In 1847 a group of Maya, known today as Cruzo 'ob or Caste War Mayas, participated in one of the largest and most successful indigenous uprisings in the Americas: The Caste War of Yucatán. Led by indigenous leaders Jacinto Pat, Manuel Antonio Ay, and Cecilio Chí, the rebellion nearly drove the ruling aristocracy (Spanish Creoles) from the Yucatán Peninsula. In 1901, however, General Ignacio Bravo, under the authority of Mexican President Porfirio Díaz, set out to recover the Yucatán Peninsula. Another battle ensued and by 1910 the Cruzo 'ob, for reasons presently contested, retreated into the jungle.
This dissertation, entitled Memories of War: The Production of Post Caste War Maya Identity in East Central Quintana Roo, is an ethnographic look into the memory of Yucatán's Caste War and its role on the formation of a contemporary ethno-racial Maya identity within the municipality of Felipe Carrillo Puerto, Quintana Roo, Mexico. Through the analysis of oral narratives and cultural performances, this dissertation demonstrates how memories function to shape an indigenous Maya ethnic polity throughout the municipality of Felipe Carrillo Puerto. This dissertation then addresses how a Maya ethnic polity is played out in Mexico's ethnic and political landscape.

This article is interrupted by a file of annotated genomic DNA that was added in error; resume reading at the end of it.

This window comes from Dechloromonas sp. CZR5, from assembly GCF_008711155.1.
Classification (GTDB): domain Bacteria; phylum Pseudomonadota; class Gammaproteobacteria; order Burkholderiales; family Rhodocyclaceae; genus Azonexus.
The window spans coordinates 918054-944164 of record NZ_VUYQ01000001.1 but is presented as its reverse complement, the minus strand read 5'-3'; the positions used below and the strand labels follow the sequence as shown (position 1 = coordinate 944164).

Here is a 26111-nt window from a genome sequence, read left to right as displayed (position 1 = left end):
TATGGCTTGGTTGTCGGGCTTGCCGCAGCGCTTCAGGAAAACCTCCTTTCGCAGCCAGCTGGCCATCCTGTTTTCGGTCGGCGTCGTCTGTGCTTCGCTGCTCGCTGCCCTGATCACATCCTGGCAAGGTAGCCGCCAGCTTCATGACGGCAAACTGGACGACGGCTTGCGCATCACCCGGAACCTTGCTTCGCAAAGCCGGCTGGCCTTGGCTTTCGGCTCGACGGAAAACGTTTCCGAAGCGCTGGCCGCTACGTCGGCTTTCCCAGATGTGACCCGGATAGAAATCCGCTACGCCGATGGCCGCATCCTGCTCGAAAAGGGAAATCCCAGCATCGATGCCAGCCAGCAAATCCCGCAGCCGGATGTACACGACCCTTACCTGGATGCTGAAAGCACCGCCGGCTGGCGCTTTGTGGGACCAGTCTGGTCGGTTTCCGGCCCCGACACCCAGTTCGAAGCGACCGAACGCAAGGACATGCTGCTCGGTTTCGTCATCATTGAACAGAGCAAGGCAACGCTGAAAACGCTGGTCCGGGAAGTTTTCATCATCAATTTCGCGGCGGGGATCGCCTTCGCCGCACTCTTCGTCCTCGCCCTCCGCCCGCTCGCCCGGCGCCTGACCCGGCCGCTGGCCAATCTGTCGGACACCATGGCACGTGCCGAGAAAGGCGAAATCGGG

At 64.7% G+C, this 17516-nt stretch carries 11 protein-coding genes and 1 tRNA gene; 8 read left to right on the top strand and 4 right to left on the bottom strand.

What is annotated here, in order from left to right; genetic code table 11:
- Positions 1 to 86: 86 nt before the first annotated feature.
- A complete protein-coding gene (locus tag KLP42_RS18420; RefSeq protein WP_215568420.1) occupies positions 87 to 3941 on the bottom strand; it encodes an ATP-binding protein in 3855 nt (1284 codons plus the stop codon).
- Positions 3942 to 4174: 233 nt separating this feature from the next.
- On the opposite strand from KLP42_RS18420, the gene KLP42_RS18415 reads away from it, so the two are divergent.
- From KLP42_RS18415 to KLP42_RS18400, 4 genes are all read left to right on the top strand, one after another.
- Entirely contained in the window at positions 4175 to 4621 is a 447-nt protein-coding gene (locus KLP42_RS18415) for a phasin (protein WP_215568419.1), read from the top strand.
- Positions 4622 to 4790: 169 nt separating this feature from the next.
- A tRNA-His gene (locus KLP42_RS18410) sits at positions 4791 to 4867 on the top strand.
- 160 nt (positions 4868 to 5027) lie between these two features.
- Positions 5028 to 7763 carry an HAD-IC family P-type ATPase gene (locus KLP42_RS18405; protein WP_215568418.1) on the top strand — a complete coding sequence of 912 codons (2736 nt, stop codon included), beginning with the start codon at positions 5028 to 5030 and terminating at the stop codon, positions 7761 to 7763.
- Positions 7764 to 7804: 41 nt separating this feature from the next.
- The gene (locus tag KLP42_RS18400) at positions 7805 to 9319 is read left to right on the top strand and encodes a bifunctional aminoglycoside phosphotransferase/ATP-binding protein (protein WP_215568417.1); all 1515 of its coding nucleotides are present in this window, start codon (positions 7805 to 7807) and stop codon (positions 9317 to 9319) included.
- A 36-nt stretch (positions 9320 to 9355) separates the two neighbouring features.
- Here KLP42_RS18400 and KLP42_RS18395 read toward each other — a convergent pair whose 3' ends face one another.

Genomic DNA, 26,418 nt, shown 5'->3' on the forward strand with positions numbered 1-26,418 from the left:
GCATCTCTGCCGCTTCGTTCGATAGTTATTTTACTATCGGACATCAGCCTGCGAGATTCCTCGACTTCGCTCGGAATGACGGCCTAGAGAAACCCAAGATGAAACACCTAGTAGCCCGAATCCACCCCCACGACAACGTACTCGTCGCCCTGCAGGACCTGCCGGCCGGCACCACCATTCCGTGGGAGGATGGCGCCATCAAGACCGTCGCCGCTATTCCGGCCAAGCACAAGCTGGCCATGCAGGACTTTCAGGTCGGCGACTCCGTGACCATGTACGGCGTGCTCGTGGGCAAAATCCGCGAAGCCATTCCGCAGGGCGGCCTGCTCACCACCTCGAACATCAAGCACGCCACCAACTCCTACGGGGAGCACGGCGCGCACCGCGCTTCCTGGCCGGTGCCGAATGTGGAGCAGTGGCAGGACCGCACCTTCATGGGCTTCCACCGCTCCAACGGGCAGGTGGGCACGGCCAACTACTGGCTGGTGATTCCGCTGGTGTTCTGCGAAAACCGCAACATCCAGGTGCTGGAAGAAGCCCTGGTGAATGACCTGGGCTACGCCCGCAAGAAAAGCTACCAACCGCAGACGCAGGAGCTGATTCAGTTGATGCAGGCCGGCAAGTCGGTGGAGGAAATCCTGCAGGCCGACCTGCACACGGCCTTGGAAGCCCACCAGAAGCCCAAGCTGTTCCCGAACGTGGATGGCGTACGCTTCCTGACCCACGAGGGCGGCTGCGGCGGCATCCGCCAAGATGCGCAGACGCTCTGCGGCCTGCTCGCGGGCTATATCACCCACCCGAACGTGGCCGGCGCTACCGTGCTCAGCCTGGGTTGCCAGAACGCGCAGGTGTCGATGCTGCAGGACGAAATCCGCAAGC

More importantly, however, this dissertation serves as the first collection of personal narratives on the Caste War from the vantage point of Caste War Mayas. As noted by Victoria Bricker (1977:257) over twenty-five years ago, “the history of the Caste War of Yucatan needs to be rewritten with more attention paid to the Maya version of the conflict.” By highlighting their own often-silenced views of history in relation to the Caste War of Yucatán, and by looking at the way in which memory works to maintain a complex local, national and transnational identification, this dissertation not only challenges the theoretical presumption held by some that Yucatán's Caste War was purely a class conflict but also demonstrates the ways in which memories and mnemonic performances are used to mobilize local and transnational networks of political and social action across Maya communities throughout the municipality of Felipe Carrillo Puerto, Quintana Roo, Mexico.
|School:||University of Illinois at Urbana-Champaign|
|School Location:||United States -- Illinois|
|Source:||DAI-A 70/06, Dissertation Abstracts International|
|Subjects:||Cultural anthropology, Latin American history|
|Keywords:||Caste War of Yucatan, Identity, Maya, Maya of Yucatan, Memory, Mexico, Pan Maya, Quintana Roo, Race|
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